Memorializing Christ’s Death
Why? When? How? Who? Where?
AMONG the many meaningful and truly touching incidents recorded in the Hebrew Scriptures is that of the patriarch Abraham proceeding to offer up his son Isaac.
What a test faced Abraham when he heard God say: “Take, please, your son, your only son whom you so love, Isaac, and . . . offer him up as a burnt offering on one of the mountains that I shall designate to you”! (Gen. 22:2, 3) Because of his great faith, Abraham met that test, confident that God could resurrect Isaac so as to fulfill the divine promise regarding his offspring. (Gen. 12:2, 3; 21:12; Heb. 11:17-19) Thus Abraham made a fine picture of how Jehovah God would offer up his only-begotten Son, Jesus Christ, whom he likewise loved so greatly.—John 3:16; Gal. 3:16.
However, did you know that Isaac also successfully met a great test on that occasion? By now he most likely was a strong young man. Had he wanted to, he could have easily resisted his father or run away. But no, he obediently submitted to his father. In doing so Isaac well pictured how Jesus Christ would submit to his heavenly Father’s will down to his death on the execution stake, saying: “Not as I will, but as you will.”—Matt. 26:39; Phil. 2:5-8.
How much was accomplished by Jesus’ obediently submitting to his heavenly Father’s will! As can be seen from Job chapters 1 and 2 Satan the Devil had taunted Jehovah God that He could not put men on earth that would keep integrity to Him. Faithful men, such as Job, proved the Devil a liar. However, could another perfect man like the perfect Adam in Eden keep flawless integrity whereas Adam had failed to do so? Whose fault had this failure been? God’s or man’s? In that Jesus as a perfect man kept integrity perfectly, he proved that Jehovah God was just and right in making everlasting life for Adam dependent upon perfect obedience. Jesus proved that it was not God’s fault, but man’s, that Adam sinned. Jesus thereby vindicated his heavenly Father as rightful Sovereign. That is what he accomplished for his Father by keeping integrity until death.
And for humankind, what did Jesus accomplish? By his death he provided a propitiatory sacrifice that takes away the sin of the world and provides the basis for restoring humankind to perfection. (1 John 2:2) This restoration is to take place in an earthly paradise by means of God’s kingdom. (Matt. 6:10; 20:28) As the great Teacher, Jesus also made his Father’s will known to us, a fine example being his Sermon on the Mount. (Matt. 5:1–7:28) Moreover, he set a perfect pattern for his followers: “Christ suffered for you, leaving you a model for you to follow his steps closely.”—1 Pet. 2:21.
WHY A MEMORIAL?
There is no question about Jesus’ having suffered a great deal. Thus, on one occasion he said: “Indeed, I have a baptism with which to be baptized, and how I am being distressed until it is finished!” On occasion he even prayed to God “with strong outcries and tears.” (Luke 12:50; Heb. 5:7) And what a tremendous burden rested upon Jesus that last night on earth as a man! He knew what his heavenly Father had purposed for him, but he also knew that he had to prove faithful under test. He could have failed. Had he done so, what a reproach it would have meant for his Father and what a loss to humankind! But he kept perfect integrity. Because of all that he accomplished thereby, both for Jehovah God and for humankind, it is indeed most fitting that his death be memorialized.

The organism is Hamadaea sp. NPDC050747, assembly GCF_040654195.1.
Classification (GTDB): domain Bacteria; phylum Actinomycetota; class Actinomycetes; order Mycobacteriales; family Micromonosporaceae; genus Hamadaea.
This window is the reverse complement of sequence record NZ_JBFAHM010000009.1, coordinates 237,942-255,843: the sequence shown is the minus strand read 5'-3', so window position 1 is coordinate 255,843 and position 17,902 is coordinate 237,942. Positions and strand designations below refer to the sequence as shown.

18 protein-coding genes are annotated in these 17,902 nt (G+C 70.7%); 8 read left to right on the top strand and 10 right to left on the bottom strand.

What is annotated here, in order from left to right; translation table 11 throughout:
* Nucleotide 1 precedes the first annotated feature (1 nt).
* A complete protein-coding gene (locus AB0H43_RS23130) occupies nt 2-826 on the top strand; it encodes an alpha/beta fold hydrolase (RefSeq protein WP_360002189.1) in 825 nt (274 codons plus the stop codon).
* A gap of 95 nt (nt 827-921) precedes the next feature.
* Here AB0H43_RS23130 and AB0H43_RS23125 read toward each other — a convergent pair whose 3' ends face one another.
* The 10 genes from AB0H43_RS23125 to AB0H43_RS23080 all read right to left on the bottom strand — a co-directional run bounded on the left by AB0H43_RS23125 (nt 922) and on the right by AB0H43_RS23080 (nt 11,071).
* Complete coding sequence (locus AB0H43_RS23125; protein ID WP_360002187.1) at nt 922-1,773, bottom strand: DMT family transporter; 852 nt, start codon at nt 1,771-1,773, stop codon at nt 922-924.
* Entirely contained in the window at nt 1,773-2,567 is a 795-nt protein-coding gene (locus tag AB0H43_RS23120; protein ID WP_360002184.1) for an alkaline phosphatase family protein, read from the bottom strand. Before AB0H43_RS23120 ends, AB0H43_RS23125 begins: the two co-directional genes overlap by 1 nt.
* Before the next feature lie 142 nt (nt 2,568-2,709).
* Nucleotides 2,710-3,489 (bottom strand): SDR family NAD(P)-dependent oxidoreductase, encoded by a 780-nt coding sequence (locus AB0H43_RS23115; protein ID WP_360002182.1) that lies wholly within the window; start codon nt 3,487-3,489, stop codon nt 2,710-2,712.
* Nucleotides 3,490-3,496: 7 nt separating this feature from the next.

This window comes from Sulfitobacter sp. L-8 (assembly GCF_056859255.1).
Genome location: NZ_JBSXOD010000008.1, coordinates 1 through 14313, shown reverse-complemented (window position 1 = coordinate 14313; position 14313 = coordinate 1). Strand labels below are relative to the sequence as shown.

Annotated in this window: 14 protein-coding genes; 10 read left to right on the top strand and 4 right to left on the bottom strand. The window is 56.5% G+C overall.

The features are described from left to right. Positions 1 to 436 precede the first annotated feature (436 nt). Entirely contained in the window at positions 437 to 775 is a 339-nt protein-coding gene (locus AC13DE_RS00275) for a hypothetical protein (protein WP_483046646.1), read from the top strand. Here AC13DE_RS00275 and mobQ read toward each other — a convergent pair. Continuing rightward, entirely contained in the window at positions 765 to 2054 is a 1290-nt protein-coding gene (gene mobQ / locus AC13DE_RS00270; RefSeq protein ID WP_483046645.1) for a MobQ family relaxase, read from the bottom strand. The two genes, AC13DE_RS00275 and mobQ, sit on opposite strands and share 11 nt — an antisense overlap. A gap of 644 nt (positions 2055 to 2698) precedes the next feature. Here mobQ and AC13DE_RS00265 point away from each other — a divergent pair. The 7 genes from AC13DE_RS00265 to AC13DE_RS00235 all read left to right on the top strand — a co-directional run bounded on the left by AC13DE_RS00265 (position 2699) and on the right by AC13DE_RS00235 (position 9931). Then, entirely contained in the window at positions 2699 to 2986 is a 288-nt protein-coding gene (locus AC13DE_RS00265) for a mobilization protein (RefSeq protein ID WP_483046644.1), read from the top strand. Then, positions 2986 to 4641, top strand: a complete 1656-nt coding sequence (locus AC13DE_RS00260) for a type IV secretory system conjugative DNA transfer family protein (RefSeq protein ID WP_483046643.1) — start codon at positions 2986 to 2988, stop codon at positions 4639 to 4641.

HOW OFTEN? WHEN?
Some denominations in Christendom celebrate Christ’s death daily, others weekly, others quarterly. But is it not usual to memorialize great and meaningful events annually? This was so with the passover that marked the deliverance of the Israelites from Egyptian bondage. It was celebrated once each year on the anniversary of the very day that it took place, namely, on the fourteenth day of the Biblical month Nisan. And it was on Nisan 14, 33 C.E., that Jesus instituted the memorial of his death, he dying later on that very day. It is therefore logical and fitting that his death be memorialized once each year and on that date. This year, Nisan 14 falls on Sunday, April 3, after sundown. Why after sundown? Because in ancient Bible times the day ran from sundown to sundown. So, even though the sun may set late in certain northern latitudes, the time of the actual passing of the Memorial bread and wine should be after sundown.
In instituting the memorial of his death, Jesus took a loaf of bread (actually a large round waferlike loaf) and, breaking it, said: “Take, eat. This means my body.” (Matt. 26:26) What body was Jesus here referring to? His own body of flesh and blood, for it was his fleshly body that he gave for the life of the world. The bread’s being without leaven pictured Jesus’ being without sin. Accordingly, the bread used at the Memorial should be unleavened, without yeast, and it should be free of any other ingredients except flour and water.—John 6:51; 1 Cor. 5:7, 8; 1 Pet. 2:22.
Next, Jesus took the cup of wine and, after having given thanks, handed it to his disciples, saying: “Drink out of it, all of you; for this means my ‘blood of the covenant,’ which is to be poured out in behalf of many for forgiveness of sins.” (Matt. 26:27, 28) From these words we understand that a twofold purpose is served by Jesus’ shed blood. First, it serves for cleansing humans from sin. (1 John 1:7) And, secondly, it serves to make valid or operative the new covenant between God and the Christian congregation, even as the old Law covenant between God and the nation of Israel was made operative by Moses’ sprinkling the shed blood of animals. (Heb. 9:19, 20) Just as Jesus used pure fermented red wine to represent his perfect human lifeblood, so today the wine used at the Memorial should be pure red wine, with nothing added either to fortify, sweeten or flavor it.